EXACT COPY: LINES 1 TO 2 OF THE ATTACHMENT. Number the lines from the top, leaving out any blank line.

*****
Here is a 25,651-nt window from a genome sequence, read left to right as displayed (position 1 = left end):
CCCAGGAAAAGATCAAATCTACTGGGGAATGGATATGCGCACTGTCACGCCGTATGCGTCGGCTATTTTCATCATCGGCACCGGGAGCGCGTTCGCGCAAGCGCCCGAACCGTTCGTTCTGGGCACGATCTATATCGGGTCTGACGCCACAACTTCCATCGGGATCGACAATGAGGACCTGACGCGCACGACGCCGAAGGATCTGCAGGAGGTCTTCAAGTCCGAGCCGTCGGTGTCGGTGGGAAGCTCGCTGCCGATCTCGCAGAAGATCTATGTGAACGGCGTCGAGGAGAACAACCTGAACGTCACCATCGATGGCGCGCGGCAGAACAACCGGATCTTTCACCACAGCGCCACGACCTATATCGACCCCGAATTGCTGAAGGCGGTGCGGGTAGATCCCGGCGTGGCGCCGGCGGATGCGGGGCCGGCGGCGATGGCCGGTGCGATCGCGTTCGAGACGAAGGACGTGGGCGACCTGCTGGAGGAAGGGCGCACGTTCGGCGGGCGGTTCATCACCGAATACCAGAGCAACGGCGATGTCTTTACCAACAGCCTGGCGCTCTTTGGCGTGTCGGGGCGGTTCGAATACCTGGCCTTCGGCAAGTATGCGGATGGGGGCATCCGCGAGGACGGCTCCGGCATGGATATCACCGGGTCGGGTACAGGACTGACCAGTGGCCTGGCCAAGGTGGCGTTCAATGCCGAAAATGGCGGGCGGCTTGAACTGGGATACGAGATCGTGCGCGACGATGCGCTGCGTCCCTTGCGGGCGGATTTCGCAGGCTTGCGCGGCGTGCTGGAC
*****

Here is a 25,651-nt window from a genome sequence, read left to right as displayed (position 1 = left end):
CCCAGGAAAAGATCAAATCTACTGGGGAATGGATATGCGCACTGTCACGCCGTATGCGTCGGCTATTTTCATCATCGGCACCGGGAGCGCGTTCGCGCAAGCGCCCGAACCGTTCGTTCTGGGCACGATCTATATCGGGTCTGACGCCACAACTTCCATCGGGATCGACAATGAGGACCTGACGCGCACGACGCCGAAGGATCTGCAGGAGGTCTTCAAGTCCGAGCCGTCGGTGTCGGTGGGAAGCTCGCTGCCGATCTCGCAGAAGATCTATGTGAACGGCGTCGAGGAGAACAACCTGAACGTCACCATCGATGGCGCGCGGCAGAACAACCGGATCTTTCACCACAGCGCCACGACCTATATCGACCCCGAATTGCTGAAGGCGGTGCGGGTAGATCCCGGCGTGGCGCCGGCGGATGCGGGGCCGGCGGCGATGGCCGGTGCGATCGCGTTCGAGACGAAGGACGTGGGCGACCTGCTGGAGGAAGGGCGCACGTTCGGCGGGCGGTTCATCACCGAATACCAGAGCAACGGCGATGTCTTTACCAACAGCCTGGCGCTCTTTGGCGTGTCGGGGCGGTTCGAATACCTGGCCTTCGGCAAGTATGCGGATGGGGGCATCCGCGAGGACGGCTCCGGCATGGATATCACCGGGTCGGGTACAGGACTGACCAGTGGCCTGGCCAAGGTGGCGTTCAATGCCGAAAATGGCGGGCGGCTTGAACTGGGATACGAGATCGTGCGCGACGATGCGCTGCGTCCCTTGCGGGCGGATTTCGCAGGCTTGCGCGGCGTGCTGGAC